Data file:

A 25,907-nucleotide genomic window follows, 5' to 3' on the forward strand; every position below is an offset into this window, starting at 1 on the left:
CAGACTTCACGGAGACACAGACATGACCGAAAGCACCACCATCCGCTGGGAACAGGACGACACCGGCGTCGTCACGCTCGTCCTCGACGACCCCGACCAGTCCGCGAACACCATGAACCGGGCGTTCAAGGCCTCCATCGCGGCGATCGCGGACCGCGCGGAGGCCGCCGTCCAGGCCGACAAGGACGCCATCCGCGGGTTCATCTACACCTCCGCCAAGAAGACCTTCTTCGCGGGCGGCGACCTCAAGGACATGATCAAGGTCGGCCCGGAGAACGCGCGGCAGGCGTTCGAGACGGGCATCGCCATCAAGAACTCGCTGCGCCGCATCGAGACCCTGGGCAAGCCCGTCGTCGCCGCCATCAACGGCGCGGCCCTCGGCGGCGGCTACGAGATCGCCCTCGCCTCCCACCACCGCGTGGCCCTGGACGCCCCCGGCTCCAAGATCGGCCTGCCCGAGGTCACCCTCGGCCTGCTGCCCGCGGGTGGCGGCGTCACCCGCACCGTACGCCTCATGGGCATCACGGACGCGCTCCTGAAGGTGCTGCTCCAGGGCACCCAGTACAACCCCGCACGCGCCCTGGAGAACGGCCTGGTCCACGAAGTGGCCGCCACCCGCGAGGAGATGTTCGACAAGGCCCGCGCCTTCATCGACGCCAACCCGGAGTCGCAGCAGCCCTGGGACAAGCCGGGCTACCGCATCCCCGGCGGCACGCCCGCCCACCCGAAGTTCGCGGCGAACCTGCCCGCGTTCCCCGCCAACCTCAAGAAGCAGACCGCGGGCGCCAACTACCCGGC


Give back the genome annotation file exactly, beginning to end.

A 25,907-nucleotide genomic window follows, 5' to 3' on the forward strand; every position below is an offset into this window, starting at 1 on the left:
CAGACTTCACGGAGACACAGACATGACCGAAAGCACCACCATCCGCTGGGAACAGGACGACACCGGCGTCGTCACGCTCGTCCTCGACGACCCCGACCAGTCCGCGAACACCATGAACCGGGCGTTCAAGGCCTCCATCGCGGCGATCGCGGACCGCGCGGAGGCCGCCGTCCAGGCCGACAAGGACGCCATCCGCGGGTTCATCTACACCTCCGCCAAGAAGACCTTCTTCGCGGGCGGCGACCTCAAGGACATGATCAAGGTCGGCCCGGAGAACGCGCGGCAGGCGTTCGAGACGGGCATCGCCATCAAGAACTCGCTGCGCCGCATCGAGACCCTGGGCAAGCCCGTCGTCGCCGCCATCAACGGCGCGGCCCTCGGCGGCGGCTACGAGATCGCCCTCGCCTCCCACCACCGCGTGGCCCTGGACGCCCCCGGCTCCAAGATCGGCCTGCCCGAGGTCACCCTCGGCCTGCTGCCCGCGGGTGGCGGCGTCACCCGCACCGTACGCCTCATGGGCATCACGGACGCGCTCCTGAAGGTGCTGCTCCAGGGCACCCAGTACAACCCCGCACGCGCCCTGGAGAACGGCCTGGTCCACGAAGTGGCCGCCACCCGCGAGGAGATGTTCGACAAGGCCCGCGCCTTCATCGACGCCAACCCGGAGTCGCAGCAGCCCTGGGACAAGCCGGGCTACCGCATCCCCGGCGGCACGCCCGCCCACCCGAAGTTCGCGGCGAACCTGCCCGCGTTCCCCGCCAACCTCAAGAAGCAGACCGCGGGCGCCAACTACCCGGC